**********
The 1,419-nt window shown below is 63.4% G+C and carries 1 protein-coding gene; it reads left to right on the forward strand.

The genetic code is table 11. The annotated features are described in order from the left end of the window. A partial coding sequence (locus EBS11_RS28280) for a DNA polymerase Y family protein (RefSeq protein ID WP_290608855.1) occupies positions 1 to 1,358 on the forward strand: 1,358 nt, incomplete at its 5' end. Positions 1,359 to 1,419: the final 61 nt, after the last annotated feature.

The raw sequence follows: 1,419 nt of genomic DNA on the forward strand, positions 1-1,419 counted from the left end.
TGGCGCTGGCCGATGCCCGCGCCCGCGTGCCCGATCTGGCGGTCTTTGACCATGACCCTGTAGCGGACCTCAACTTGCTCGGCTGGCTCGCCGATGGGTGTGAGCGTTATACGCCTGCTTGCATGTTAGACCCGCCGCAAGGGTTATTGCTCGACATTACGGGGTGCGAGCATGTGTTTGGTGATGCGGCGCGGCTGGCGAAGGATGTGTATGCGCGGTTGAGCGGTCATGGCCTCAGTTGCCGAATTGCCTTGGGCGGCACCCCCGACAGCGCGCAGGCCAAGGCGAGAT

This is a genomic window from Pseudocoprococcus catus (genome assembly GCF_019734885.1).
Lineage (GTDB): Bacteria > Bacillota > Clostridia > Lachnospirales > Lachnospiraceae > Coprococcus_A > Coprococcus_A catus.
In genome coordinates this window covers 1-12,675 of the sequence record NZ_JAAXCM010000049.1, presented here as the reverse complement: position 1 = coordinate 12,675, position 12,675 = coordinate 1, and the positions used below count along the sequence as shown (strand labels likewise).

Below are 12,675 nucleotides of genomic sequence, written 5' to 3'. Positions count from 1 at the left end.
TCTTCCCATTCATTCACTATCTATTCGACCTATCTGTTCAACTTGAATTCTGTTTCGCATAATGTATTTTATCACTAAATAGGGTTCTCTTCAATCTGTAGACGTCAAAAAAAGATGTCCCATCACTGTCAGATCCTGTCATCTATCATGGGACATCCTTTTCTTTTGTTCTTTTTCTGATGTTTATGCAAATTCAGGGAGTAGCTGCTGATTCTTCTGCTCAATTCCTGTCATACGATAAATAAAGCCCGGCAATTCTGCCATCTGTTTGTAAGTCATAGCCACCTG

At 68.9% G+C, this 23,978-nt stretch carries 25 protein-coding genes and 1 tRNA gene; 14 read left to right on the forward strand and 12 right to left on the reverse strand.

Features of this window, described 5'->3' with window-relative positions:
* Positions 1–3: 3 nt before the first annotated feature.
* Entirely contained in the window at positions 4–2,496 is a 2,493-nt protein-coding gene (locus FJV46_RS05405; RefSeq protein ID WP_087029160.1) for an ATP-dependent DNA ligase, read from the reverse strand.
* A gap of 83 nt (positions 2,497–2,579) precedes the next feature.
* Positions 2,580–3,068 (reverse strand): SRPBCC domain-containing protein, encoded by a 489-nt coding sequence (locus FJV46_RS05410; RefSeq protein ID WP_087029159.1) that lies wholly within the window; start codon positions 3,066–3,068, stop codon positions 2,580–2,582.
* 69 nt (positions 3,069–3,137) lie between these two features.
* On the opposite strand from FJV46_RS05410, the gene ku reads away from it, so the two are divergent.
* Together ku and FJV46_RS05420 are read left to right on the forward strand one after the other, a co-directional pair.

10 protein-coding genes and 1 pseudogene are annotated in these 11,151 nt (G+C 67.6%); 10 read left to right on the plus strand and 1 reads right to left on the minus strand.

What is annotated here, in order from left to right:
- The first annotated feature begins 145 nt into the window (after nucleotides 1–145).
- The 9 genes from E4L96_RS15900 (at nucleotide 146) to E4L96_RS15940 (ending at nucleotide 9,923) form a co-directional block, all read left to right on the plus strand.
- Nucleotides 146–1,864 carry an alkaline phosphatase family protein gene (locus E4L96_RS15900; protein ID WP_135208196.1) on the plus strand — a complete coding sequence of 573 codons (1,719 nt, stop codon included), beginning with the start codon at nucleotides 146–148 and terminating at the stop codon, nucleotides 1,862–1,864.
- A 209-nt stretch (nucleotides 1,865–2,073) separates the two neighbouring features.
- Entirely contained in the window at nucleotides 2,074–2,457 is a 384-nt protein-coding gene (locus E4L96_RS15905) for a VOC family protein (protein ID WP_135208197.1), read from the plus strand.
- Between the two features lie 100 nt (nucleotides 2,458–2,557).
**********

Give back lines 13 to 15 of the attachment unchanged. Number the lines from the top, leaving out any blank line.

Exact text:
* Entirely contained in the window at positions 4–2,496 is a 2,493-nt protein-coding gene (locus FJV46_RS05405; RefSeq protein ID WP_087029160.1) for an ATP-dependent DNA ligase, read from the reverse strand.
* A gap of 83 nt (positions 2,497–2,579) precedes the next feature.
* Positions 2,580–3,068 (reverse strand): SRPBCC domain-containing protein, encoded by a 489-nt coding sequence (locus FJV46_RS05410; RefSeq protein ID WP_087029159.1) that lies wholly within the window; start codon positions 3,066–3,068, stop codon positions 2,580–2,582.